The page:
When faith is a battle

Are you SURE you’re pregnant?” the ultrasound technician asked my wife. We should have been 6 weeks in and there should have been a heartbeat. There was only a “2 to 3 week gestational sack.” We had heard similar words before and I’m sure you could easily read the disappointment on our faces. After two fine sons we had lost two babies, each in the first trimester, and here we were facing the same thing again. They wanted to schedule us back the following week, but we were going on a week-long retreat with our church, so we signed up for the Monday after. We left there feeling empty and deflated, while heading to a retreat where we should have been expectant for what God could do. I was at a low point in my faith, disappointed by the losses and just like the father in Mark 9:24 NKJV, I wanted to cry out. “Lord, I believe, help my unbelief!”

During the retreat we met a couple from Zimbabwe. Our first night there, she had a dream about a child in the womb, struggling to be born. At one point in the dream God’s hand turned the child. It was born and “it was a great joy.” Without knowing much about our story they asked if they could pray for us. From that point on my wife began chose to hope again, although I continued to struggle to believe. “Lord, I believe, help my unbelief.”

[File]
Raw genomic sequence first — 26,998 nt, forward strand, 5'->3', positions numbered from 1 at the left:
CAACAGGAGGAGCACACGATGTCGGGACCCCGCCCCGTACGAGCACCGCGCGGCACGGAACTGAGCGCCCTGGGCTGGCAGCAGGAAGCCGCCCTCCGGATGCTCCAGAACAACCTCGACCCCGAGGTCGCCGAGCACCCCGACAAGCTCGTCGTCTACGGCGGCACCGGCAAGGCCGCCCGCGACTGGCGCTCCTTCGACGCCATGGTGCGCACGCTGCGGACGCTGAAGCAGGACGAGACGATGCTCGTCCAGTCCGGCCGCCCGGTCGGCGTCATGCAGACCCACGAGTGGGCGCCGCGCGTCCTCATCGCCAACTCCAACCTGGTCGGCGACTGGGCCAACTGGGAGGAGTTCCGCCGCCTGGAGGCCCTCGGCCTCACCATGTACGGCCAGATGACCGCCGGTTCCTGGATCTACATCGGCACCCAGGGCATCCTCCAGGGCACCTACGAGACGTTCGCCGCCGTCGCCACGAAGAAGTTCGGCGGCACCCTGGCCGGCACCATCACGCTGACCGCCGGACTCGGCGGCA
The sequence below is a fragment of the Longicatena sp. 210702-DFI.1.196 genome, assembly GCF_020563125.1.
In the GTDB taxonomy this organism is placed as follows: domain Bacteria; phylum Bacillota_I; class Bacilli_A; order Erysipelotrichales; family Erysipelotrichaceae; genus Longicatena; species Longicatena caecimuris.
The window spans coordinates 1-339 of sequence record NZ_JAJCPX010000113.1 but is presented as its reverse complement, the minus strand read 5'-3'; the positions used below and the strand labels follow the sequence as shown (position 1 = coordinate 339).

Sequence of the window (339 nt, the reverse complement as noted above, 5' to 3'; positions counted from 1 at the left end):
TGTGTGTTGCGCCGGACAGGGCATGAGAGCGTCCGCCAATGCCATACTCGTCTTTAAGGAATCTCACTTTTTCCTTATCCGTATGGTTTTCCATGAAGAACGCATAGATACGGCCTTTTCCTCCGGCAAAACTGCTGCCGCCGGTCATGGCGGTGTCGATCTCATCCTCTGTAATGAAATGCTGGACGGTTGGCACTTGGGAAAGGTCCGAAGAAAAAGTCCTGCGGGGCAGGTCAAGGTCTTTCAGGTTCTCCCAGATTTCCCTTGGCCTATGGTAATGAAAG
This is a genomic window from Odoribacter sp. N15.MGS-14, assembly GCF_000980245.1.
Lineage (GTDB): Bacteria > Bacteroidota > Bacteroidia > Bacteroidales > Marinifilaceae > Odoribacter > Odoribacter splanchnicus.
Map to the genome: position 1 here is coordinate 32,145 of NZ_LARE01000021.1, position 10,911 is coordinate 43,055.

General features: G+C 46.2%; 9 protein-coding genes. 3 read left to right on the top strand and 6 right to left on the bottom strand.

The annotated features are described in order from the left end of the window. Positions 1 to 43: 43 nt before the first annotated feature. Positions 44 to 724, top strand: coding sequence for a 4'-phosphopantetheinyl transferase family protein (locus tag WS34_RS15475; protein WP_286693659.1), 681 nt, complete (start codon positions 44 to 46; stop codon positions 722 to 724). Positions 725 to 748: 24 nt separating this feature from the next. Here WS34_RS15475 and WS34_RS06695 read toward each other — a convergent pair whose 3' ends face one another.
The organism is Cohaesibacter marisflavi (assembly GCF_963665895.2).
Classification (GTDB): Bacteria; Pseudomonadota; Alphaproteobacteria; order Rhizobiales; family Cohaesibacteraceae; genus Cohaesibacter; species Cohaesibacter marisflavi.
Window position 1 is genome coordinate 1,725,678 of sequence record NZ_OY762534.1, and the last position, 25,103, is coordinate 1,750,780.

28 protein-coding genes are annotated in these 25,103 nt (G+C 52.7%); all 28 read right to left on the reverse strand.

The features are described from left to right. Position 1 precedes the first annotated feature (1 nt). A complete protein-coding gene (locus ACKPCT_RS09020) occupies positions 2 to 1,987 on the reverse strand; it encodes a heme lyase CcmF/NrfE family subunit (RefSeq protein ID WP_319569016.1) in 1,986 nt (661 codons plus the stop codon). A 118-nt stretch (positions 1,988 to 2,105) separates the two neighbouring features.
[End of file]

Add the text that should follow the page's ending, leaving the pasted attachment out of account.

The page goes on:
Hebrews 11:1 NKJV continued to ring in my ears, almost as an accusation instead of an encouragement, “Now faith is the substance of things hoped for, the evidence of things unseen.”  How could such a simple statement seem so complicated and hard to understand? We continued to pray and I continued to “try” to believe.

We returned to our doctor’s office the day after we got home.  It was easy to tell that the same technician wasn’t excited about doing our ultrasound again. Yet, she sat bolt upright as she looked at the little monitor and exclaimed, “You ARE pregnant AND it’s perfect!” Through tears of joy we watched a little 8 week old heart beat strongly.

He has been “a great joy”. He’s married now and hoping to have children of his own. Whenever I pray and find myself struggling with those quiet doubts of unbelief, I remember how God heard our cry and answered my prayer, “Lord, I believe, help my unbelief.”

 

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